I don't know how others react to these scenes. They seem somewhat ridiculous to me. Maybe I just can't get out of my mind the angels' wings getting in the way of their fighting. I have an unpleasaqnt image of those winged creatures that fly around in "The Wizard of Oz." The basis for this scene comes from a brief reference in "Revelation." Milton fleshes it out, as he fleshes out other brief biblical scenes, but with much better effect, I think, in the opening council in Hell and the Eden scenes. I also question whether the expansion of the six days of creation in Book VII works very well. The Genesis account seems more poetic in its spare details to me. Milton's spelling out of the details of creation only emphasizes the impossible aspects, such as plants arising without either sun or rain. But if the reader has enough leisure to read these sections, it is pleasant enough.

Author:  DWill [ Fri Feb 20, 2009 11:49 am ]
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Going through this book again, I was struck by the first few lines that tell of a cave in the "Mount of God" that appears to rotate and somehow create artificial day and night in Heaven.

There is a Cave
Within the Mount of God, fast by his Throne, [ 5 ]
Where light and darkness in perpetual round
Lodge and dislodge by turns, which makes through Heav'n
Grateful vicissitude, like Day and Night;
Light issues forth, and at the other dore
Obsequious darkness enters, till her houre [ 10 ]
To veile the Heav'n, though darkness there might well
Seem twilight here; and now went forth the Morn
Such as in highest Heav'n, arrayd in Gold
Empyreal, from before her vanisht Night,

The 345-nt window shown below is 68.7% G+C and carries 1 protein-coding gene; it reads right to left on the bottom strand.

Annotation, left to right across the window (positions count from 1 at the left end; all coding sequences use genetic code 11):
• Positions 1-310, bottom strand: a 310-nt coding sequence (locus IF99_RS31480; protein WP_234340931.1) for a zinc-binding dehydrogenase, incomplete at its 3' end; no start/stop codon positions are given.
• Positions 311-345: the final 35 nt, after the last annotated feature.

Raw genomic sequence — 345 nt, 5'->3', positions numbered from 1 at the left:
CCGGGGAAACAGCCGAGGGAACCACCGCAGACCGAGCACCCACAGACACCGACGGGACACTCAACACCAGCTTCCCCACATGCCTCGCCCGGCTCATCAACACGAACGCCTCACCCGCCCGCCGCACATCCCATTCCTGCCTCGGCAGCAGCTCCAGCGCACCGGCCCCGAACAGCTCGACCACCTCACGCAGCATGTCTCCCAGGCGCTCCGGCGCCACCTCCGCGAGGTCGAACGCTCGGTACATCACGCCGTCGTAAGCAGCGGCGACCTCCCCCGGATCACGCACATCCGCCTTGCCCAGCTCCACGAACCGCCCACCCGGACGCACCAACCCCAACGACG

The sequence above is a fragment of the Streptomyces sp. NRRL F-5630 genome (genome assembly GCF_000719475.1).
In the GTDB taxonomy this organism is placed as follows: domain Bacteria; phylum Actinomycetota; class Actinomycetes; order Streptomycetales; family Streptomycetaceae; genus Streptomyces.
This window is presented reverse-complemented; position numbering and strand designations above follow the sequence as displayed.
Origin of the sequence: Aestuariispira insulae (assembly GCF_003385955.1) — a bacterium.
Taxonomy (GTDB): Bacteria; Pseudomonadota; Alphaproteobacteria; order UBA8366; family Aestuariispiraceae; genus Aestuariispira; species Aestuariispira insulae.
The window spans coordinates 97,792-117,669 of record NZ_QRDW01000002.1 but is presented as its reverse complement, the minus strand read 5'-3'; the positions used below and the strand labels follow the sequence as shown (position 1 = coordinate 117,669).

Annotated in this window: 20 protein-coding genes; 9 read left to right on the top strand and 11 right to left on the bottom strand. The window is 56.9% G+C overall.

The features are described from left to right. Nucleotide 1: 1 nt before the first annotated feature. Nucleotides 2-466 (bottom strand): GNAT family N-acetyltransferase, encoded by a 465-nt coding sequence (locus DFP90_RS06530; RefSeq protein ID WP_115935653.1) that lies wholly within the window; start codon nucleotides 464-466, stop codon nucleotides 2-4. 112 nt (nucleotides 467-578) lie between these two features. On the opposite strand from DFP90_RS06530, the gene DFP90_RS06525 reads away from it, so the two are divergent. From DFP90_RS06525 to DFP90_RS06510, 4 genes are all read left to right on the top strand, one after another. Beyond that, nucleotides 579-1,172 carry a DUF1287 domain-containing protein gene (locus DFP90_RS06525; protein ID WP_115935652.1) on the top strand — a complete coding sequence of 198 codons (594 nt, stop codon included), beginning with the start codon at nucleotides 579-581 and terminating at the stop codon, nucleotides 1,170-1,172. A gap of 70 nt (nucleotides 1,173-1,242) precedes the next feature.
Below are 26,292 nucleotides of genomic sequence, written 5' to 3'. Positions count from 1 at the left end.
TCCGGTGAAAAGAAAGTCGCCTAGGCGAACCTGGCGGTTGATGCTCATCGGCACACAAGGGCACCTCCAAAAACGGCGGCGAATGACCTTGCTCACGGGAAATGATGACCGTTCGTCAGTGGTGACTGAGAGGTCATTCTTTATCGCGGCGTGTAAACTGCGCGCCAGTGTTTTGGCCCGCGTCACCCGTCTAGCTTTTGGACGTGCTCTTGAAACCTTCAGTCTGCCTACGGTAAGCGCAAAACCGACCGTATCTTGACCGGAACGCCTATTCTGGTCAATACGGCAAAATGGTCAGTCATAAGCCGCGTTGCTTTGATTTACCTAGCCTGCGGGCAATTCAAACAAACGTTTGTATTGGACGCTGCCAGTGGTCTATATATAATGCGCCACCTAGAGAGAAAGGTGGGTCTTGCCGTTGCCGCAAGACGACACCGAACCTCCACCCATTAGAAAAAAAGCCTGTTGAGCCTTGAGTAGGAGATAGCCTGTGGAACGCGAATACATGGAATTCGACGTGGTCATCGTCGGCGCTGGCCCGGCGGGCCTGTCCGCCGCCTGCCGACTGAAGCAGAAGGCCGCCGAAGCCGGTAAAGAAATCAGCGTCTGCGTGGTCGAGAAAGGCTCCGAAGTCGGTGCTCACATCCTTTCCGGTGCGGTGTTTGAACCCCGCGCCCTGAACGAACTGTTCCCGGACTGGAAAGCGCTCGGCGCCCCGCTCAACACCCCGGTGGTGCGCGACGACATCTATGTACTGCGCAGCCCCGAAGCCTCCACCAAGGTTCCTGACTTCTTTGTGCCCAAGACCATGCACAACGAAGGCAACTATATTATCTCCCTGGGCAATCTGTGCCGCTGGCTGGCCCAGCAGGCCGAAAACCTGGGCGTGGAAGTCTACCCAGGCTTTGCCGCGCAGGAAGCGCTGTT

Shot through with orient Beams:

The passage is an example of what happens in myth-making, where we take what is known and familiar and use it to construct the world that was supposedly previous in time and after which our world was modeled. But of course we always model the "original" heavenly world on the world we find ourselves in. So Milton gives Heaven a kind of day and night because it's a good feature of our real world. We can't envision any other world except in terms of our own, and that is also why Heaven becomes so problematic and in fact impossible to show in detail: it is not supposed to be our world but an infinitely better place. Illustrating that turns out to be impossible, though, because we only know the life we have on earth and can only poorly attempt to describe this better place in the terms we know. This explains why Milton's heaven is such a vague place. There are millions and millions of angels in a region (Heaven) that dwarfs in size what Milton calls the world (our solar system). What do all these angels do? What could be their function in this perfect theocracy? It's not as though God needs them to keep order or govern. But he can only imagine an almighty figure in terms of having power and subjects in terms that dwarf kings on earth, so he copies our hierarchical structures. Earthly terms create the heavenly terms; it couldn't be any other way. If he didn't create earth in heaven, all he could do is say heaven is ineffable and be done with it--and have no epic.

Hell is in fact easier to describe than Heaven. Milton's Hell has more reality and geography than his Heaven.

Author:  Saffron [ Fri Feb 20, 2009 11:55 am ]
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Great point you make in your post, DWill. It seems like the most natural thing in the world to do and we do it all the time without thinking: superimpose the known on the unknown, the past and the future. Awareness of this one single fact is a giant step toward wisdom.

Author:  DWill [ Sat Feb 21, 2009 8:22 pm ]
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The way Milton arranges things in Heaven creates at least one incongruity. At liine 734, the Son says to God: "But whom thou hat'st, I hate, and can put on/Thy terrors, as I put thy mildness on." This seems to give our New Testament Son that Old Testament appetite for vengeance. No love thine enemies here. The Son goes out in his chariot to quell the rebels and prove to the angels that he's the real deal, worthy of their allegiance. His chariot is quite a vehicle, a weapn of mass destruction in itself. The special effects people will have fun with this in the movie.

The book ends with Raphael's warning to Adam, repeated several times after this:

But list'n not to his Temptations, warne
Thy weaker; let it profit thee to have heard
By terrible Example the reward [ 910 ]
Of disobedience; firm they might have stood,
Yet fell; remember, and fear to transgress